4. In connection with the prophesies concern a new covenant or an eternal covenant, which God is about to establish with his people (Jer. 31:31-34; 32:37-41; Ezek. 37:24-28), the question arises whether this is a covenant other than the covenant made with Israel or whether we must think in terms of a renewal of the covenant.

Some theologians contrast the Sinaitic covenant with the new covenant.  The bond with the people of God in the covenant of Sinai is purely external and national, in the new covenant it is purely internal and spiritual.   Today we deal with the new covenant.  The members of the covenant are members of the invisible church , the living members of Christ (Aalders, 1939, 158f.).  An important conclusion is that covenant and election are quantitatively identical.  The number of covenant members is identical to the number of the elect.  Incidentally, the covenant appears to include illegitimate members, to whom also God has said that he establishes his covenant with them to be their God, but who refuse to acknowledge him as their God.  This can be interpreted as a breach of the covenant on their part (Aalders, 1939, 193,222).

According to Reiling, the prophecy of the new covenant implies that the old covenant no longer exists.  It has been breached by the people and there is nothing left to be restored or renewed.  The old covenant and the new covenant constitute the same covenant only to the extent that God remains himself.  As far as the covenant people are concerned, however, we must speak of two fundamentally different covenants. (J. Reiling, Verbond, oud en nieuto, 1976.111)

While Aalders, Reiling, and others emphasisze the discontinuity of the covenant with Israel and the new covenant, others point to continuity.  The distinction is not that the old covenant is only external and the new covenant internal.  This would constitute an essential difference.  It is disputed by L. H. Vander Meiden (1955.35).  The difference lies entirely in the area of the history of redemption (Wiskerke, 1955.174).

Regarding the relationship between the old (Sinaitic) covenant and the new covenant (Jer.31), we must keep in mind both the similarities and the distinctions between them.

  1. It is in essence one covenant of God with his people.  When the covenant first established with Abraham was subsequently ratified with Israel at Sinai, it retained the character of a covenant of grace.  Jeremiah 31 implies in a surprisingly new manner that God commits himself to extend his grace and faithfulness toward people who do not at all deserve it (cf. in this regard Jer. 31:32).  He renews his covenant with his people.
  2. The new covenant is none other than the old covenant.  The Law that is to be written in the hearts is the same law that was given earlier.  The all-encompassing promise (Jer. 31:33), “I…will be their God and they shall be my people,” is the same promise of Moses’ time (“I … will be your God, and ye shall be my people,” Lev. 26:12).  One may not infer from Jeremiah 31:33-34 that in earlier days the law was not yet written in the hearts or that there was then no forgiveness of sin and knowledge of the Lord.  This “internalization” (See F. Malaresta, Interiority and Covenant, 1978, 68-77) was already promised in the books of Moses (Deut. 30:6).  The Law was indeed written in the hearts of the godly, and the saints of God stood in the right relationship to him.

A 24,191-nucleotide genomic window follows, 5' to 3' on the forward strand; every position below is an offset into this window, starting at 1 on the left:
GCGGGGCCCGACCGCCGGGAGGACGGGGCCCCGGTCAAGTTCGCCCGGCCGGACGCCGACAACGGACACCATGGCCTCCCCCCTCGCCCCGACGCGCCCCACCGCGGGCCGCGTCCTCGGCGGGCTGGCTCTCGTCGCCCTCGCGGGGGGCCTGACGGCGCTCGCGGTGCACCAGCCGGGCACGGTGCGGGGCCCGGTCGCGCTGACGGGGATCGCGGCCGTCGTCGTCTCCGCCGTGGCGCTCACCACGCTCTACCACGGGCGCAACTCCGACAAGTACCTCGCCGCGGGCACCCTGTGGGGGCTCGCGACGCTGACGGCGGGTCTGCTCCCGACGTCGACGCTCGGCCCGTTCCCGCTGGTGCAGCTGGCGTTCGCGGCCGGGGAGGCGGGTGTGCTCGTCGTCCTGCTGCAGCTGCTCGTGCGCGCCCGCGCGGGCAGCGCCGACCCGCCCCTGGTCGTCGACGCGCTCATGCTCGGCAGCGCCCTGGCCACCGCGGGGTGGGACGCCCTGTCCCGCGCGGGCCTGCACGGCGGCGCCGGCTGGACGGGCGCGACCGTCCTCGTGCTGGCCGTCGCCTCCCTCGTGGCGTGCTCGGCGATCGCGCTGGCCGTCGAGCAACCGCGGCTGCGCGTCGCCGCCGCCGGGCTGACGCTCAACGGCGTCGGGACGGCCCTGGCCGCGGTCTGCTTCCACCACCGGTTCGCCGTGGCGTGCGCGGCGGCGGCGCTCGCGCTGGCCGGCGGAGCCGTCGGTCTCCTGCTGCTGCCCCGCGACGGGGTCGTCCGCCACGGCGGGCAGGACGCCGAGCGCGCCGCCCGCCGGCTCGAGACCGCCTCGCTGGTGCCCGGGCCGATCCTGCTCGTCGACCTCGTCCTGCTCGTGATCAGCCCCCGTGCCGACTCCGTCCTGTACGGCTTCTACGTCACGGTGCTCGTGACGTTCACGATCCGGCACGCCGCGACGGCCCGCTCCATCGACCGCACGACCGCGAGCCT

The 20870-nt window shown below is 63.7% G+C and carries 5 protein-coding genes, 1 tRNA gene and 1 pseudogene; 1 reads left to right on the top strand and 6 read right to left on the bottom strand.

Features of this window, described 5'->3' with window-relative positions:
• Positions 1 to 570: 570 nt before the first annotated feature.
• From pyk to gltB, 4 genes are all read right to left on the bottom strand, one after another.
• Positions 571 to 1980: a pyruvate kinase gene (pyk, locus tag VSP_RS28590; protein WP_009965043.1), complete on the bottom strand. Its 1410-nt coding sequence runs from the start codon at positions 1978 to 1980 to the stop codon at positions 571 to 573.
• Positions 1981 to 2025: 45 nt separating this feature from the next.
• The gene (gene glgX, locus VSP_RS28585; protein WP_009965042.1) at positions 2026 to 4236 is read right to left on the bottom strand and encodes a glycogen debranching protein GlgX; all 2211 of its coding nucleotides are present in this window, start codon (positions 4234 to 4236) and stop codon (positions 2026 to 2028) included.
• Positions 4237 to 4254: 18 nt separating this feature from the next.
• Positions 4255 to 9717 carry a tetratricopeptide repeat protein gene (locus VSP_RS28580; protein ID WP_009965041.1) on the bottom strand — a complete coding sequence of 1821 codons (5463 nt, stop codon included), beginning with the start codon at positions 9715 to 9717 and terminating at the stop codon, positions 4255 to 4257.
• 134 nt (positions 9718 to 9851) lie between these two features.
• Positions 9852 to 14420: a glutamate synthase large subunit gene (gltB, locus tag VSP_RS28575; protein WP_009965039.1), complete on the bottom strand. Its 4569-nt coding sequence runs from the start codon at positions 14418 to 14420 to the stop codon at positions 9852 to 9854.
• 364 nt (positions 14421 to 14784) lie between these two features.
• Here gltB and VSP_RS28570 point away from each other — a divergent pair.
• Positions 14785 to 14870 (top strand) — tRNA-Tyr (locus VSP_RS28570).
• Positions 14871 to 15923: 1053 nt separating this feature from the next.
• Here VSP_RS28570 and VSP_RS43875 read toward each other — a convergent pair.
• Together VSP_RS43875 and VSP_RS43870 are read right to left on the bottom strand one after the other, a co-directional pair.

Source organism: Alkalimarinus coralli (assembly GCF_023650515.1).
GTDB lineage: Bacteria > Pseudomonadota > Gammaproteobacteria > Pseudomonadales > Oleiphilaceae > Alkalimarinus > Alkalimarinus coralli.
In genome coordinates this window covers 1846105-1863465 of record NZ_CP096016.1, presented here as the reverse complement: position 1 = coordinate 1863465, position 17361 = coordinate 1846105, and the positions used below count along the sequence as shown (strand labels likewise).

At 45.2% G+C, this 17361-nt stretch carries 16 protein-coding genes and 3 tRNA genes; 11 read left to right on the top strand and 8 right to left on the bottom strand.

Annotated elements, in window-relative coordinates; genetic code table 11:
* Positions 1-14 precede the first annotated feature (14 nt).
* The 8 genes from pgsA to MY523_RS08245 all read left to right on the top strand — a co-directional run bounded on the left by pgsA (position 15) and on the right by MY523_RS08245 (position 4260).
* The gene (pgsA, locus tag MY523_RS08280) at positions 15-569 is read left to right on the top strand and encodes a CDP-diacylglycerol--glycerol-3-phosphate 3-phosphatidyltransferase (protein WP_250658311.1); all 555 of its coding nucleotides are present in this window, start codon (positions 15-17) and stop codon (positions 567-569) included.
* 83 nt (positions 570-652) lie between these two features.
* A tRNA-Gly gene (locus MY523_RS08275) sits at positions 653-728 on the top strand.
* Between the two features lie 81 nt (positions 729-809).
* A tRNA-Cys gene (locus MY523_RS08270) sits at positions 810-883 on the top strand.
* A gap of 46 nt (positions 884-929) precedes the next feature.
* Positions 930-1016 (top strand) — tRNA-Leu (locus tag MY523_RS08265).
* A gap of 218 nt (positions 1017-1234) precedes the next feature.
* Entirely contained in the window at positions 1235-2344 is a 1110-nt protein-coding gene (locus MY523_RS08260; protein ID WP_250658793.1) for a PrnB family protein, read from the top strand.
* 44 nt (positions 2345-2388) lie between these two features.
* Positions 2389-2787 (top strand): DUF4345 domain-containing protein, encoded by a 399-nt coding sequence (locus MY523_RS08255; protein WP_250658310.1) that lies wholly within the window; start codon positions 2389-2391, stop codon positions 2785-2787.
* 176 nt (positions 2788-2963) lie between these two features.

3. The manner in which God deals with his people has not changed in the new covenant.  He grants promises such as those expressed in Jeremiah 31:31-34 not just to those who have been chosen to eternal life.  Just as those in Genesis 17 and Exodus 19, they are promises that require a believing response.
  4. There is nevertheless a clear progression in the history of the covenant, which is at the same time redemptive history.  “Behold, the days come, saith the LORD, that I will make a new covenant” (Jer. 31:31).  More blessings can be expected in the future.  In essence, what was granted under the old covenant is given to a fuller and richer extent under the new covenant.  Thus there is indeed a difference in degree (cf. Vander Meiden, 1955, 41).
  5. As far as the fulfillment of this prophecy is concerned, some place it after the exile, because the context refers to people returning (Jer. 31:23-25) and because they would then naturally be preoccupied with the law (cf. Neh. 9.38-10.31).  In our view the prophesies concerning the new covenant refer more to a new, enduring dispensation the covenant.  This new dispensation came when Christ completed his work as Mediator and when his Spirit was poured out (see Heb. 8:6-13; 2 Cor. 3:6).  Believers from among the Jewish people and from the nations of the world are proof that God fulfils his promise (cf. Rom. 9:24-26; 2 Cor. 6:16-18).  Thus the church of Christ represents the people of the new covenant.